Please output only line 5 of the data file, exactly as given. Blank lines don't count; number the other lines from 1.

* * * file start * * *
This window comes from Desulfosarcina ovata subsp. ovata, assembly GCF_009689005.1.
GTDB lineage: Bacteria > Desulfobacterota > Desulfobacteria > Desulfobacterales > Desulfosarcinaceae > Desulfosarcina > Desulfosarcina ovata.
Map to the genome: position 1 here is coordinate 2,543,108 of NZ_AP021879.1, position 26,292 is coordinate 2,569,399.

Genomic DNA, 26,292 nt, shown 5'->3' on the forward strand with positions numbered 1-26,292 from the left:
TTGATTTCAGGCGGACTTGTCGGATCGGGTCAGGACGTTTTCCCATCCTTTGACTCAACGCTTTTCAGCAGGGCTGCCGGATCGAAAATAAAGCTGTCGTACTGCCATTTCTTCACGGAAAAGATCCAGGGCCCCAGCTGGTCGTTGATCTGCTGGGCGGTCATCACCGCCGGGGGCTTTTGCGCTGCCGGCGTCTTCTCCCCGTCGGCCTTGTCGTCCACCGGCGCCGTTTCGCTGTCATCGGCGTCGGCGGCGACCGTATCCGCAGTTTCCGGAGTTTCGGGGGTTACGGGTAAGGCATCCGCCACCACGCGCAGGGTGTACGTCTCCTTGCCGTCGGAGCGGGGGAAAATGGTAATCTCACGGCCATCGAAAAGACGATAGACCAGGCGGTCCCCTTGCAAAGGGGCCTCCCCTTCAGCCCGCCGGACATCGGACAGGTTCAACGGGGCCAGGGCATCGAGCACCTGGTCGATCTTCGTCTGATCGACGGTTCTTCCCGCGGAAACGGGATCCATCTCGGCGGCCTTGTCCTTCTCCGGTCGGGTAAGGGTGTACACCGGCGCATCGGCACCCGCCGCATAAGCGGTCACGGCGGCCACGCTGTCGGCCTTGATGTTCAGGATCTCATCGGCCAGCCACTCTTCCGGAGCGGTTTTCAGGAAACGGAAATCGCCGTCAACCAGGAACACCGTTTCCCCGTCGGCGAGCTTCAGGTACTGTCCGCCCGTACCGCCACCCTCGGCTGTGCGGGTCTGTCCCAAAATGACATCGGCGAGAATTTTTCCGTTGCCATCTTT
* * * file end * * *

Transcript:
TTGATTTCAGGCGGACTTGTCGGATCGGGTCAGGACGTTTTCCCATCCTTTGACTCAACGCTTTTCAGCAGGGCTGCCGGATCGAAAATAAAGCTGTCGTACTGCCATTTCTTCACGGAAAAGATCCAGGGCCCCAGCTGGTCGTTGATCTGCTGGGCGGTCATCACCGCCGGGGGCTTTTGCGCTGCCGGCGTCTTCTCCCCGTCGGCCTTGTCGTCCACCGGCGCCGTTTCGCTGTCATCGGCGTCGGCGGCGACCGTATCCGCAGTTTCCGGAGTTTCGGGGGTTACGGGTAAGGCATCCGCCACCACGCGCAGGGTGTACGTCTCCTTGCCGTCGGAGCGGGGGAAAATGGTAATCTCACGGCCATCGAAAAGACGATAGACCAGGCGGTCCCCTTGCAAAGGGGCCTCCCCTTCAGCCCGCCGGACATCGGACAGGTTCAACGGGGCCAGGGCATCGAGCACCTGGTCGATCTTCGTCTGATCGACGGTTCTTCCCGCGGAAACGGGATCCATCTCGGCGGCCTTGTCCTTCTCCGGTCGGGTAAGGGTGTACACCGGCGCATCGGCACCCGCCGCATAAGCGGTCACGGCGGCCACGCTGTCGGCCTTGATGTTCAGGATCTCATCGGCCAGCCACTCTTCCGGAGCGGTTTTCAGGAAACGGAAATCGCCGTCAACCAGGAACACCGTTTCCCCGTCGGCGAGCTTCAGGTACTGTCCGCCCGTACCGCCACCCTCGGCTGTGCGGGTCTGTCCCAAAATGACATCGGCGAGAATTTTTCCGTTGCCATCTTT